Although Clyde III apparently maintains two separate residences, one in New York and one in New Jersey, he may have only one domicile by definition. Williamson v. Osenton, 232 U.S. 619, 58 L. Ed. 758, 34 S. Ct. 442 (1914); National Artists Management Co. v. Weaving, 769 F. Supp. 1224, 1227 (S.D.N.Y. 1991). For a state to be a person's domicile requires physical presence in the state and an intention to remain there indefinitely. Mississippi Band of Choctaw Indians v. Holyfield, 490 U.S. 30, 48, 104 L. Ed. 2d 29, 109 S. Ct. 1597 (1989). There is no question that Clyde III is a domiciliary of New York. He maintains an apartment in New York and works in New York, while his residence in New Jersey is due only to his father's residing there, a temporary condition which is subject to change. Since Clyde III is a domiciliary of New York while defendants are domiciled in New Jersey, diversity exists between them.

 A far more interesting question is whether diversity exists between defendants and Clyde IV. It is Clyde IV's domicile, not that of his father suing on his behalf, which is determinative of diversity jurisdiction. Dunlap v. Buchanan, 741 F.2d 165, 167 (8th Cir. 1984). "The domicile of a minor is generally determined by reference to another person because minors are legally incapable of forming the requisite intent to regard a place as home . . ." Id.; see Holyfield, 490 U.S. at 48. Historically, an infant took the domicile of its father. Yarborough v. Yarborough, 290 U.S. 202, 211, 78 L. Ed. 269, 54 S. Ct. 181 (1933); Kaiser v. Loomis, 391 F.2d 1007, 1009 (6th Cir. 1968); Safeco Ins. Co. of Am. v. Mirczak, 662 F. Supp. 1155, 1157 (D. Nev. 1987); De Wit v. KLM Royal Dutch Airlines, N.V., 570 F. Supp. 613, 616 (S.D.N.Y. 1983); 1 Moore, Fed. Prac. 800.6 (1992); 13B Wright, Miller & Cooper, Fed. Prac. & Proc. 559 (1992). However, where custody passed to the mother as a result of separation, divorce, death, or some other event, the mother's domicile controlled until her remarriage, at which point the infant's domicile became fixed. See 1 Moore, supra; 13B Wright, Miller & Cooper, supra.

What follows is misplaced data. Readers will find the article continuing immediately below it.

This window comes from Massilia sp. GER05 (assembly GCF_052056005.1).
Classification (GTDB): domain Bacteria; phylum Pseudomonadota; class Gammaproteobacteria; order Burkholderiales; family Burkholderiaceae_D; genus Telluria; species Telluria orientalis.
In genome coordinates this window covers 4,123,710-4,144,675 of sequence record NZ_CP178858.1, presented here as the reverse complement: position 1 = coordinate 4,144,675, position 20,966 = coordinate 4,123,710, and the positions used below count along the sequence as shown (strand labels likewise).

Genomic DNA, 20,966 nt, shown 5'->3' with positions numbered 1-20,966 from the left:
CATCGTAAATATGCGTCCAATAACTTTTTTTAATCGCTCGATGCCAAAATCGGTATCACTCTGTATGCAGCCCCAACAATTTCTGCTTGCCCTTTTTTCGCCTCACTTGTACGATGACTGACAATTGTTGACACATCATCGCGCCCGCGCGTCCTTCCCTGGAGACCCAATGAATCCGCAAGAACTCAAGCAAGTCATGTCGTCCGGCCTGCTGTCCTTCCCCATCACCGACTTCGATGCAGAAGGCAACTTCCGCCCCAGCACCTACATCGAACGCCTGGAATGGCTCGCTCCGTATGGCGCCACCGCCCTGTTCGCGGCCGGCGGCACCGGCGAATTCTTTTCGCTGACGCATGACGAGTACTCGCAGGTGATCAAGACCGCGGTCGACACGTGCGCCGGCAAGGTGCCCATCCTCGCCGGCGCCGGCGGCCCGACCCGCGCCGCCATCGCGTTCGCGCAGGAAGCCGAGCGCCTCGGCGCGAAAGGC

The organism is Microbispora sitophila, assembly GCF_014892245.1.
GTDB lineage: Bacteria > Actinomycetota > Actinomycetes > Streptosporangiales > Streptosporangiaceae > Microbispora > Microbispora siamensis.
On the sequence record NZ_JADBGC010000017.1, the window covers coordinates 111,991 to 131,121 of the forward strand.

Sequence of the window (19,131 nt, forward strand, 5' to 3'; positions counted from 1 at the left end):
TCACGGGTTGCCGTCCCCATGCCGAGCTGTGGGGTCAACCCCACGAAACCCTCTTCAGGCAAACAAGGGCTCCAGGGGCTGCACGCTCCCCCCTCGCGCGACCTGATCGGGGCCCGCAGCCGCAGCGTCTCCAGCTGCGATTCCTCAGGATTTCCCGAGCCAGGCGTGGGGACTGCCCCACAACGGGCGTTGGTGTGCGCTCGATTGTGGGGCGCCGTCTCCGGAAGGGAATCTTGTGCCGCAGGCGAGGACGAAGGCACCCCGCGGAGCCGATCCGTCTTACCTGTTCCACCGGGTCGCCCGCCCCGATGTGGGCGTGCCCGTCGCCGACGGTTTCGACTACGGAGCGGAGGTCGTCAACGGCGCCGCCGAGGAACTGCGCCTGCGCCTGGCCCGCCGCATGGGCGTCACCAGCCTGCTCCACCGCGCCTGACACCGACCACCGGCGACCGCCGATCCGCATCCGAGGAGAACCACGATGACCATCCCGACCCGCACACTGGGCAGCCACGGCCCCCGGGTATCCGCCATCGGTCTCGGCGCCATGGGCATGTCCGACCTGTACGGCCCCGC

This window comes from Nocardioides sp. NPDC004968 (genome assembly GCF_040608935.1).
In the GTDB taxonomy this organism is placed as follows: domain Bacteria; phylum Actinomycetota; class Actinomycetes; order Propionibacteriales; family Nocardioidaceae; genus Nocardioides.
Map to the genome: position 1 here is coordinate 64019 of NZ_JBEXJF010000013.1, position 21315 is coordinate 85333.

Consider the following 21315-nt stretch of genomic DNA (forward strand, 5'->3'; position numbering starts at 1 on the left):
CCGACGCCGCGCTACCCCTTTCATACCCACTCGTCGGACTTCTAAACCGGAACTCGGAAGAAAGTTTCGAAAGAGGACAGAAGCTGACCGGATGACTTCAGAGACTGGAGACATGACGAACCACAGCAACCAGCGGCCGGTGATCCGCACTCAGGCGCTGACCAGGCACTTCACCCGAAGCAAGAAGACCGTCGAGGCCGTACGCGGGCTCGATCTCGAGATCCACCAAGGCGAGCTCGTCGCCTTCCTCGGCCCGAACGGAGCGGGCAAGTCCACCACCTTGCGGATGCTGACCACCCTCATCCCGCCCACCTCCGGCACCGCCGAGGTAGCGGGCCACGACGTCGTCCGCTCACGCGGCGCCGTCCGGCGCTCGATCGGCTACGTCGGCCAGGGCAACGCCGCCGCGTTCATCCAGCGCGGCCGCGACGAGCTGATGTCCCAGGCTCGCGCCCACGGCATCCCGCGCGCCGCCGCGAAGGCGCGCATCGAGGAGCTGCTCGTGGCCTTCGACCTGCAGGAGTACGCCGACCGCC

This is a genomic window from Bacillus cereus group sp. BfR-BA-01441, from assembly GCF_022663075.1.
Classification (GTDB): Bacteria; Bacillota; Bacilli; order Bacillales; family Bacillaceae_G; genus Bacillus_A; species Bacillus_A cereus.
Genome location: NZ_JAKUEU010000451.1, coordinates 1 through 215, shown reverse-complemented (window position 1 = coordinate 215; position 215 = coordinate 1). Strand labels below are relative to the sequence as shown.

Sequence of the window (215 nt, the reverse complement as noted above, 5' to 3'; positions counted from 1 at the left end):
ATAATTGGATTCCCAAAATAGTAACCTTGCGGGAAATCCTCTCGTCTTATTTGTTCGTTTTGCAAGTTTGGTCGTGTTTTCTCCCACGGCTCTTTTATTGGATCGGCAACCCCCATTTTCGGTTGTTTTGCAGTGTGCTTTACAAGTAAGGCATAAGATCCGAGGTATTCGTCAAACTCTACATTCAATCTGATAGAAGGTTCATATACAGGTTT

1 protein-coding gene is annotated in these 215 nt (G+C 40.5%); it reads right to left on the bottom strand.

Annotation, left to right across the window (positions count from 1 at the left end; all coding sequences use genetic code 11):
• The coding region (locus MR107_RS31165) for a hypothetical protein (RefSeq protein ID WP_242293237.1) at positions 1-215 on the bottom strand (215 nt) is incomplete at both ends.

It is questionable whether the preference for the father's domicile is still valid in light of Kirchberg v. Feenstra, 450 U.S. 455, 67 L. Ed. 2d 428, 101 S. Ct. 1195 (1981), see De Wit, 570 F. Supp. at 616 n.6, and other modernizations of the law, see, e.g. Ziady v. Curley, 396 F.2d 873, 876 (4th Cir. 1968) (erosion of rule that married woman has no separate legal existence calls preference into question). This question need not be reached however, since here the parents have divorced and been granted joint custody; no automatic preference is dictated by case law in such a situation. Indeed, there is no relevant case law squarely addressing this situation, and so Clyde IV's domicile must be determined by reference to analogous cases.